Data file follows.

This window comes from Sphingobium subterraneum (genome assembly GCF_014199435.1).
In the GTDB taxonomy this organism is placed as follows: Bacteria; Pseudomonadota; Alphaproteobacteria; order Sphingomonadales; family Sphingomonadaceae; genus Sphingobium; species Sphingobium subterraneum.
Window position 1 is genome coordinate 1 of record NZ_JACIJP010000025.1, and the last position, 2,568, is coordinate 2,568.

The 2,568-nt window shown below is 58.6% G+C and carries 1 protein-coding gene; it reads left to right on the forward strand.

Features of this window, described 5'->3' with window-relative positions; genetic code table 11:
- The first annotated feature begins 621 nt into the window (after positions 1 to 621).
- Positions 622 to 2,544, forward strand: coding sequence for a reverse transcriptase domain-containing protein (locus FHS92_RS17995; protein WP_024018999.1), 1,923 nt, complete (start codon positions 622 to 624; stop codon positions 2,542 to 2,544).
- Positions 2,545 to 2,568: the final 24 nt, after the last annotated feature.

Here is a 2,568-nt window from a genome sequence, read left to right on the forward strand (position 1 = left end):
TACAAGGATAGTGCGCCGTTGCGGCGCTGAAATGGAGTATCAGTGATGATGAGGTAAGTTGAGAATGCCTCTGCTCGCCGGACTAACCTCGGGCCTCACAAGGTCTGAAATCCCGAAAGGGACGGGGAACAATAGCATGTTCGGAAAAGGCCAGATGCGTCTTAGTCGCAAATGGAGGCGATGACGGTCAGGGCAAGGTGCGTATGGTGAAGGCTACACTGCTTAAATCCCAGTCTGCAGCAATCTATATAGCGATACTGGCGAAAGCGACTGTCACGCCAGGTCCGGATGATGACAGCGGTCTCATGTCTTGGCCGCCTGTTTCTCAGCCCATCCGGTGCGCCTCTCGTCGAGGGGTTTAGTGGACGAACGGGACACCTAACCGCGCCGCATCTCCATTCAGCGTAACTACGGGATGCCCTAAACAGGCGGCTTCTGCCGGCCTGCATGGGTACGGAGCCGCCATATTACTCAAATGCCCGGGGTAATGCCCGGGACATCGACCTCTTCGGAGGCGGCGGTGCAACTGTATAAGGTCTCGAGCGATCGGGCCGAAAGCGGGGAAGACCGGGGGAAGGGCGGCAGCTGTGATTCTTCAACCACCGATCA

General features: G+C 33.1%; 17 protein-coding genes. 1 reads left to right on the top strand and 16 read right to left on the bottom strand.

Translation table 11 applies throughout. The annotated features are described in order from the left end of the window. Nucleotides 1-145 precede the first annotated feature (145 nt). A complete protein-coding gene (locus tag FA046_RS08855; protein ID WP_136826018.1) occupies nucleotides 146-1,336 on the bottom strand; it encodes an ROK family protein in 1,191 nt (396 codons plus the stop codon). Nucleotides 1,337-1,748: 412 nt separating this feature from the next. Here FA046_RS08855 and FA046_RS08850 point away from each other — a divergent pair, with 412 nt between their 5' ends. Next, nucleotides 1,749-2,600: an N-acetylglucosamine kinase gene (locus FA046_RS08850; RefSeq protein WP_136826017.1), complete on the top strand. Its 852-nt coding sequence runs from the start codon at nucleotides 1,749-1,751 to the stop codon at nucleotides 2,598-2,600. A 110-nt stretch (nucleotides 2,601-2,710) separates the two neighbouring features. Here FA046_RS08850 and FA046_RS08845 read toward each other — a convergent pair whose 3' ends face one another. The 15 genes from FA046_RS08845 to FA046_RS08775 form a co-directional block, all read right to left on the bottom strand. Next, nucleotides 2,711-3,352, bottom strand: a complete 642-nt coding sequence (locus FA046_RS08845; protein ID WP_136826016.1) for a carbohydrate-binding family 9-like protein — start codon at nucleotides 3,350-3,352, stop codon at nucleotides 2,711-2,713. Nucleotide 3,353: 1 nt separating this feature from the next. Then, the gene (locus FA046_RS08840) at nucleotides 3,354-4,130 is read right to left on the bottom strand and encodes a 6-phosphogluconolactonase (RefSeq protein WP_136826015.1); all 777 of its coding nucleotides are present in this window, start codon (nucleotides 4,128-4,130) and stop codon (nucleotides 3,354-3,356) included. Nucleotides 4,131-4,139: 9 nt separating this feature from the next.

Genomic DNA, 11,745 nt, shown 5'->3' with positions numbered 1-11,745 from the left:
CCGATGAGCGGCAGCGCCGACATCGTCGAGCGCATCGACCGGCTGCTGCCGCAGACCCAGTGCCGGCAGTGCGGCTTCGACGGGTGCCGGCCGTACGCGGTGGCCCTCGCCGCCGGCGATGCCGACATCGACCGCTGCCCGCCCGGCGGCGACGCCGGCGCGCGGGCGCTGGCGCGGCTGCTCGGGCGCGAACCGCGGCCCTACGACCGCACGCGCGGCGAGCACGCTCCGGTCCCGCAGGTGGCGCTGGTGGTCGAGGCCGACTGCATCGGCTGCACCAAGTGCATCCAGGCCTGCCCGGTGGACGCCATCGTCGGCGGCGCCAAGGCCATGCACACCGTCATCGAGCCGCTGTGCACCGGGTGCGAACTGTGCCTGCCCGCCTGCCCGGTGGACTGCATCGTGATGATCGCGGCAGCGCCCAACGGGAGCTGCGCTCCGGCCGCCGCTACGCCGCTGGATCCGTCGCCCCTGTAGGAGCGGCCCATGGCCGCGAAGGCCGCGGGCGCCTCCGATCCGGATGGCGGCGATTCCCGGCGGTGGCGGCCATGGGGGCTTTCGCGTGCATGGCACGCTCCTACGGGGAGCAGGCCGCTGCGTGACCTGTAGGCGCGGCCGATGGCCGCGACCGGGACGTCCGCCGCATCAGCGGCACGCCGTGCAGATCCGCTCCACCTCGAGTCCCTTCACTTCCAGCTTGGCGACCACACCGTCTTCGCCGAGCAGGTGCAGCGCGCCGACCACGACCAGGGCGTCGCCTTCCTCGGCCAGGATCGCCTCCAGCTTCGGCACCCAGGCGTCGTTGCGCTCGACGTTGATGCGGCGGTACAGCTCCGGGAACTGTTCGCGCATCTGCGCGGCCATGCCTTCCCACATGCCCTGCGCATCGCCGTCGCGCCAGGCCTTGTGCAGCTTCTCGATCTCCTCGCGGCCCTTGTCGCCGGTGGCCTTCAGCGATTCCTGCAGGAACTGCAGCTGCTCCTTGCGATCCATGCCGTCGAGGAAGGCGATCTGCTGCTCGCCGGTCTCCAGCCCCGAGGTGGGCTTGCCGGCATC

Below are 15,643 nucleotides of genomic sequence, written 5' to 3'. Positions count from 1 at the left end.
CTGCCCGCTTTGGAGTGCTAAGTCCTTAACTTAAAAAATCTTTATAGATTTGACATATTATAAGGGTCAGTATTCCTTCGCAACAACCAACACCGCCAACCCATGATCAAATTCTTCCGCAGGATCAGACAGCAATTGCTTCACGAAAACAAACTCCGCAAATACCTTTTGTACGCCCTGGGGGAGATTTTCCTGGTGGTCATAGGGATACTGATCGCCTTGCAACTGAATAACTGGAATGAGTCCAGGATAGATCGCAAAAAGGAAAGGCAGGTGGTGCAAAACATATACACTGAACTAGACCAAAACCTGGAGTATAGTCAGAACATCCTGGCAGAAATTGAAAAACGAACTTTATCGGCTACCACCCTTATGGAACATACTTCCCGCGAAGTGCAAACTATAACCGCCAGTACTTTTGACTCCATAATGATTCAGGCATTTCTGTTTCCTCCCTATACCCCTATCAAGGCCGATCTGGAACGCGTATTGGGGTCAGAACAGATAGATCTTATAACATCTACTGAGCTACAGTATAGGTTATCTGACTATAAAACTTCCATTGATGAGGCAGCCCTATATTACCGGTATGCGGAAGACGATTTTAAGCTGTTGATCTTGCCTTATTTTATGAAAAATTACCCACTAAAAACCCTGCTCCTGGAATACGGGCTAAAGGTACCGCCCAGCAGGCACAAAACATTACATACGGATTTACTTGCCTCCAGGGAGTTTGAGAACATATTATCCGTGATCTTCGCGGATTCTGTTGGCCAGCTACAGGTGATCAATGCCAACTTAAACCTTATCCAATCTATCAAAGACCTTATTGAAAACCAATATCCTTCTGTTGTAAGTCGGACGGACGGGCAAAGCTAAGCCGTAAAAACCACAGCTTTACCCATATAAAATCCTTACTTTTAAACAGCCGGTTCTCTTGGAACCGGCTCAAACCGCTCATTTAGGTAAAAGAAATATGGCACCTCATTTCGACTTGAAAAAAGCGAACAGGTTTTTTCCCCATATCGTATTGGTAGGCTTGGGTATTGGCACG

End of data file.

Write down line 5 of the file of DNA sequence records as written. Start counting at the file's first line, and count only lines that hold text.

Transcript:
Features of this window, described 5'->3' with window-relative positions; genetic code table 11: